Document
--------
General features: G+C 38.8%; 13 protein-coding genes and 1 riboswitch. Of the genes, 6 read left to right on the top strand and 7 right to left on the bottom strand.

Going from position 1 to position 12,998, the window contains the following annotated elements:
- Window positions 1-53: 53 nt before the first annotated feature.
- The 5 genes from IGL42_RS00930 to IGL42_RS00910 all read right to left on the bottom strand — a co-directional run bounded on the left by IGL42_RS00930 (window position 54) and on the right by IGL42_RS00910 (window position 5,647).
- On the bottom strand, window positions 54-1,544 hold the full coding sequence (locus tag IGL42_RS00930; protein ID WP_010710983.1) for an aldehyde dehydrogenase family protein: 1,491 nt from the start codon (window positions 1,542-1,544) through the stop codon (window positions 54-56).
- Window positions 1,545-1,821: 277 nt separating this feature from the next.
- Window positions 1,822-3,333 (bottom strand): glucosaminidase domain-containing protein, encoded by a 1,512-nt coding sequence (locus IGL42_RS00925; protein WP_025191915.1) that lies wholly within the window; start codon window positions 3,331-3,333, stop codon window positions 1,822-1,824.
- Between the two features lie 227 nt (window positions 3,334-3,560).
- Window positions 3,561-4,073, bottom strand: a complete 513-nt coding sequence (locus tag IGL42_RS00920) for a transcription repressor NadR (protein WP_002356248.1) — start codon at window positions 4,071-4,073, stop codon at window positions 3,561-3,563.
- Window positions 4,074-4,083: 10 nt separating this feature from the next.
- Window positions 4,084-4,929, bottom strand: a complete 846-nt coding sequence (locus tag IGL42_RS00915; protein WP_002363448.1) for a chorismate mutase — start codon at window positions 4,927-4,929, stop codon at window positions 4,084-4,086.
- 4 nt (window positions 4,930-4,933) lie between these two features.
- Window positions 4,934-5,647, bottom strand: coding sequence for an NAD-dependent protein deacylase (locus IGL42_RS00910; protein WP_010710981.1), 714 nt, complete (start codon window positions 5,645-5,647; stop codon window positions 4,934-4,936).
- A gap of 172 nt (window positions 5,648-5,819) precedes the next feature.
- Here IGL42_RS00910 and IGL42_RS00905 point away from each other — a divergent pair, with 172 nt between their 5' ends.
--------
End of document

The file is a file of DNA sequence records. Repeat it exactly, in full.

General features: G+C 38.8%; 13 protein-coding genes and 1 riboswitch. Of the genes, 6 read left to right on the top strand and 7 right to left on the bottom strand.

Going from position 1 to position 12,998, the window contains the following annotated elements:
- Window positions 1-53: 53 nt before the first annotated feature.
- The 5 genes from IGL42_RS00930 to IGL42_RS00910 all read right to left on the bottom strand — a co-directional run bounded on the left by IGL42_RS00930 (window position 54) and on the right by IGL42_RS00910 (window position 5,647).
- On the bottom strand, window positions 54-1,544 hold the full coding sequence (locus tag IGL42_RS00930; protein ID WP_010710983.1) for an aldehyde dehydrogenase family protein: 1,491 nt from the start codon (window positions 1,542-1,544) through the stop codon (window positions 54-56).
- Window positions 1,545-1,821: 277 nt separating this feature from the next.
- Window positions 1,822-3,333 (bottom strand): glucosaminidase domain-containing protein, encoded by a 1,512-nt coding sequence (locus IGL42_RS00925; protein WP_025191915.1) that lies wholly within the window; start codon window positions 3,331-3,333, stop codon window positions 1,822-1,824.
- Between the two features lie 227 nt (window positions 3,334-3,560).
- Window positions 3,561-4,073, bottom strand: a complete 513-nt coding sequence (locus tag IGL42_RS00920) for a transcription repressor NadR (protein WP_002356248.1) — start codon at window positions 4,071-4,073, stop codon at window positions 3,561-3,563.
- Window positions 4,074-4,083: 10 nt separating this feature from the next.
- Window positions 4,084-4,929, bottom strand: a complete 846-nt coding sequence (locus tag IGL42_RS00915; protein WP_002363448.1) for a chorismate mutase — start codon at window positions 4,927-4,929, stop codon at window positions 4,084-4,086.
- 4 nt (window positions 4,930-4,933) lie between these two features.
- Window positions 4,934-5,647, bottom strand: coding sequence for an NAD-dependent protein deacylase (locus IGL42_RS00910; protein WP_010710981.1), 714 nt, complete (start codon window positions 5,645-5,647; stop codon window positions 4,934-4,936).
- A gap of 172 nt (window positions 5,648-5,819) precedes the next feature.
- Here IGL42_RS00910 and IGL42_RS00905 point away from each other — a divergent pair, with 172 nt between their 5' ends.